There’s A New Political Party In Massachusetts!

We are pleased to announce that in the November 6th statewide election, the Green-Rainbow Party (GRP) statewide candidates earned enough votes to be formally recognized as an official party in the state of Massachusetts. The GRP expects to receive its elevated status later this month once the results are fully certified by the Secretary of the Commonwealth. Altogether, more than one hundred thousand voters chose Green-Rainbow in this election.

“I think people are tired of fear-mongering and the failings created by today’s divisive two-party system,” said Juan Sanchez, the GRP candidate for Secretary of State and the first Puerto Rican to qualify for inclusion on the state ballot. “In Massachusetts, voters are extremely independent-minded. They really responded to our inclusive, grassroots campaign and my progressive stance on voter and election reform.”

“On the campaign trail, I met a lot of voters looking for a party that truly reflects their values – a world where PAC and corporate money doesn’t dwarf any individual’s vote,” stated Jamie Guerin, the GRP’s candidate for State Treasurer. “The Green-Rainbow Party has always sided with the 99% and we strive to address the growing social and economic inequalities inherent in the current political system. We live to challenge the status quo, champion peace, save the planet and create a better world for our children.”

“I ran for State Auditor on the Green-Rainbow ticket to be an independent watchdog over state agencies, spending and unfunded mandates,” said Edward ‘Jed’ Stamas. “It is time to hold Beacon Hill to a higher standard for critical initiatives such as health care, education, housing and more.”

With 99% of the vote reporting, both Sanchez and Guerin received more than the 3% of the vote required for official party status in Massachusetts. In their three-way races, they were chosen by 3.8 % and 3.5% of the electorate respectively. Stamas, in a 4-way race, won 2.6% of the vote.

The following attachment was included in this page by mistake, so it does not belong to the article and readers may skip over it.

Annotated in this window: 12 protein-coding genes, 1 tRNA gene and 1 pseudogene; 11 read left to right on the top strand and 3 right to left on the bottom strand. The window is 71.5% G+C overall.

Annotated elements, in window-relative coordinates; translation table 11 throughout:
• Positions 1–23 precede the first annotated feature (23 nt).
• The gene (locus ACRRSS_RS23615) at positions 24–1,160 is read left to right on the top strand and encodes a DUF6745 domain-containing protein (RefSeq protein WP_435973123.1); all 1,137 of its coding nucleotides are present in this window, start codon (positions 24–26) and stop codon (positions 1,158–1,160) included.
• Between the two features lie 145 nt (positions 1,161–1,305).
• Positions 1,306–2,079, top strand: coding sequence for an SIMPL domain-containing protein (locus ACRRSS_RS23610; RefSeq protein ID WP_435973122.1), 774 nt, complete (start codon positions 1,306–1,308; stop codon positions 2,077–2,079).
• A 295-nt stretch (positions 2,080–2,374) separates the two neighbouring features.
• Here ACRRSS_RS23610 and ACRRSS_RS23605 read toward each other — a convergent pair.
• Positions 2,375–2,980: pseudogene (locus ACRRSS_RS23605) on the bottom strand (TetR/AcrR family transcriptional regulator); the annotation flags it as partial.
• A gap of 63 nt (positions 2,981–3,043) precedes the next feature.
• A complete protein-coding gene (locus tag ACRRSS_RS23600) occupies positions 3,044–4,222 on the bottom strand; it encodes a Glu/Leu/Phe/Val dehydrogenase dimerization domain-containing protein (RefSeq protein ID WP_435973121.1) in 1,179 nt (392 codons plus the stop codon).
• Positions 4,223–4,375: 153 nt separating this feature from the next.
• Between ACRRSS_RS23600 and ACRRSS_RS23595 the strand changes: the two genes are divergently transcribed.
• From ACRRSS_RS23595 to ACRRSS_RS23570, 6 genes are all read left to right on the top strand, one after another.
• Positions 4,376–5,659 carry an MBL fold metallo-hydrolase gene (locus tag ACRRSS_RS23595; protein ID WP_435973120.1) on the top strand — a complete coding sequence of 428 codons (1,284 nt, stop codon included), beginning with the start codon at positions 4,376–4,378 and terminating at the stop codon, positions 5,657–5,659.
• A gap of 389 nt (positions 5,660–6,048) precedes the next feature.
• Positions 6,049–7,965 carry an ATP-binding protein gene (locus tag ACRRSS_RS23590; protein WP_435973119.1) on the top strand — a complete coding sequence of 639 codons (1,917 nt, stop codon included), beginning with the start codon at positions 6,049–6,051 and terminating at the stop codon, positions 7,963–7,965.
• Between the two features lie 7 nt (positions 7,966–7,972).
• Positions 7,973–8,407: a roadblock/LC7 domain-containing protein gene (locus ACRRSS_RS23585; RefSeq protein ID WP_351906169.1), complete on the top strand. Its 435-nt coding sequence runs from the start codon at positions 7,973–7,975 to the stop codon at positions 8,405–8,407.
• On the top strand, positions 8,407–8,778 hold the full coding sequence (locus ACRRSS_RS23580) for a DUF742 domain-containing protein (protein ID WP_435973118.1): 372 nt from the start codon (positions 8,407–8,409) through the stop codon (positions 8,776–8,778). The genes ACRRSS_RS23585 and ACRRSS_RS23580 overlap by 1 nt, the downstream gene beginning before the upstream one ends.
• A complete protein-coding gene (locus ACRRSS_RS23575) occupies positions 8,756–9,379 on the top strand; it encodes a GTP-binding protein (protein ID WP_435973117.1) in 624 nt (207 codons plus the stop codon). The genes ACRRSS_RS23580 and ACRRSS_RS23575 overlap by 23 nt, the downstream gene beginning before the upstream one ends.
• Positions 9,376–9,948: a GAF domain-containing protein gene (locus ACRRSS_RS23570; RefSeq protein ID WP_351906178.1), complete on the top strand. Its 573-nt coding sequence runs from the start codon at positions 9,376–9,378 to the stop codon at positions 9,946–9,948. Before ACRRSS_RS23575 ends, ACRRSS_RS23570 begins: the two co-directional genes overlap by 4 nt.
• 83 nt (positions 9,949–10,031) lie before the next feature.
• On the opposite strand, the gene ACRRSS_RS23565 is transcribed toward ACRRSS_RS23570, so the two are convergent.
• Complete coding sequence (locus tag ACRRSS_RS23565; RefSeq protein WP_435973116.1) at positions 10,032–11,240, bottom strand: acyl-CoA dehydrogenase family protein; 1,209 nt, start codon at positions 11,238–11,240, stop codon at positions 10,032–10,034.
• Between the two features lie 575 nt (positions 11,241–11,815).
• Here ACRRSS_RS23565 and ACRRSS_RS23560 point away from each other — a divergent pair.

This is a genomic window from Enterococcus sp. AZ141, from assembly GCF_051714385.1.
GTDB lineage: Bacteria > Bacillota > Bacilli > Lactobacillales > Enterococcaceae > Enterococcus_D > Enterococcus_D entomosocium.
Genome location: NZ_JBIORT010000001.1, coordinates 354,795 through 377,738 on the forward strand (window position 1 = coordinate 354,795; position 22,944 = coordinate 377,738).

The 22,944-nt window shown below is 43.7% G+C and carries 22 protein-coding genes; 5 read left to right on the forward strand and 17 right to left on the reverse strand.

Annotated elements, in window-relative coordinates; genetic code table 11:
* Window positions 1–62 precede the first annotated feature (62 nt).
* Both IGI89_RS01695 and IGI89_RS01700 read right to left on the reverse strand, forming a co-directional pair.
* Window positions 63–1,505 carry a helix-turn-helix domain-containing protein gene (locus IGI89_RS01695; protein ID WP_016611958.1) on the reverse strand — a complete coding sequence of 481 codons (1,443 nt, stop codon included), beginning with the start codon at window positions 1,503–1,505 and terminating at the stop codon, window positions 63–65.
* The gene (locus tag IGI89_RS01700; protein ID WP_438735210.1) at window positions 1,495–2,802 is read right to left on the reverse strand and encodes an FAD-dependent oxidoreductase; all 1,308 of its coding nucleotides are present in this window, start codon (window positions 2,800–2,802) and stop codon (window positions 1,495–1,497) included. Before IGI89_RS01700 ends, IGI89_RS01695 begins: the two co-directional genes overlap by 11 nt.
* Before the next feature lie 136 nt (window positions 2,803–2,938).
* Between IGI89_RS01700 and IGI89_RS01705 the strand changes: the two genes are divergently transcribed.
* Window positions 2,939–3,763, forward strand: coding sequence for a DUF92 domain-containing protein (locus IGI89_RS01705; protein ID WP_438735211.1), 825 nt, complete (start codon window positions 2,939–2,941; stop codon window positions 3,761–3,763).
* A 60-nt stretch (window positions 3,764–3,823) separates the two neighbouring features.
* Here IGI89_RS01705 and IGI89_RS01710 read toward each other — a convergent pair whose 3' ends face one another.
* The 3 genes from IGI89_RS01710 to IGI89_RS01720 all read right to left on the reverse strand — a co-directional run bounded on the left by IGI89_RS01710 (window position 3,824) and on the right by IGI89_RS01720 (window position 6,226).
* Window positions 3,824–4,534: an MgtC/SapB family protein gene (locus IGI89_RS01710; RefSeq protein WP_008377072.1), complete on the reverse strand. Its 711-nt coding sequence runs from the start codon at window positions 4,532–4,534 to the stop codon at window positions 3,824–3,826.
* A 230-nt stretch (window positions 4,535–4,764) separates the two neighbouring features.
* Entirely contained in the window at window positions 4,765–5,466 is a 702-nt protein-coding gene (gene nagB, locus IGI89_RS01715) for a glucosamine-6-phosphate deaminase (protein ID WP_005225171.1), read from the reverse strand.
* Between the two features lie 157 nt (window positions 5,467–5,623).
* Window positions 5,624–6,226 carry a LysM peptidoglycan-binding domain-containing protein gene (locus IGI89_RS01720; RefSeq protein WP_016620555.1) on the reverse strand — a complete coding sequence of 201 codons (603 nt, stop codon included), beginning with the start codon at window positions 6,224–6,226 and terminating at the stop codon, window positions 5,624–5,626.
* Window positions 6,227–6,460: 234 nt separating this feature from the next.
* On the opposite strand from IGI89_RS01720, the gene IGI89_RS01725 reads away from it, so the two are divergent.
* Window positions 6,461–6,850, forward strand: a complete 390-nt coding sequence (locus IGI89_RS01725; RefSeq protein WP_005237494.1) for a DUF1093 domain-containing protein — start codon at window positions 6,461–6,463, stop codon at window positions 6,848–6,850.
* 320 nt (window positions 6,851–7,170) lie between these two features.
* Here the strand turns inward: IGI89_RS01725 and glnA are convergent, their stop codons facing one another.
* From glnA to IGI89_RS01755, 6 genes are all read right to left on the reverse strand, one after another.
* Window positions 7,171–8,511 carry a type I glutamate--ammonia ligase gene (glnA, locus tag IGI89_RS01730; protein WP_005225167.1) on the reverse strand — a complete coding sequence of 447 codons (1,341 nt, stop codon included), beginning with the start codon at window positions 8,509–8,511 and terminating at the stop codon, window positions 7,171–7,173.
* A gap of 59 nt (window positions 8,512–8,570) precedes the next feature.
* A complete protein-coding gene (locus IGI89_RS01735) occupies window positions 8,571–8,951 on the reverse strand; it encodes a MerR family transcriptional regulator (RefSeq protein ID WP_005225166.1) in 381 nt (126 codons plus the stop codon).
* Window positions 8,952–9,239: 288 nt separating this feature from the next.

Another bright spot in the Green Wave sweeping Massachusetts was the performance of the three GRP candidates who ran for State Representative. In his first election bid, Matthew Moncreaff of Princeton received 22% of the vote in the 1st Worcester District – the second highest percentage ever received by a GRP state house candidate. Danny Factor, a member of the Action Commission on Disabilities, received 10% of the vote in the 14th Middlesex District and first-time candidate Yasmine Khdeer received 3% of the vote in the 2nd Worcester District.

“I think the GRP state house candidates received so many votes because there is no excusing the actions of the current politicians funded by big money donors. Although the state house is 80% Democrat with a veto-proof majority, they have refused to pass legislation guaranteeing health care and housing for all, halting climate change, ensuring safety for undocumented immigrants and creating equity in education,” said Factor. “The average person knows that we can do much better with GRP candidates who are not beholden to corporations and PACs.”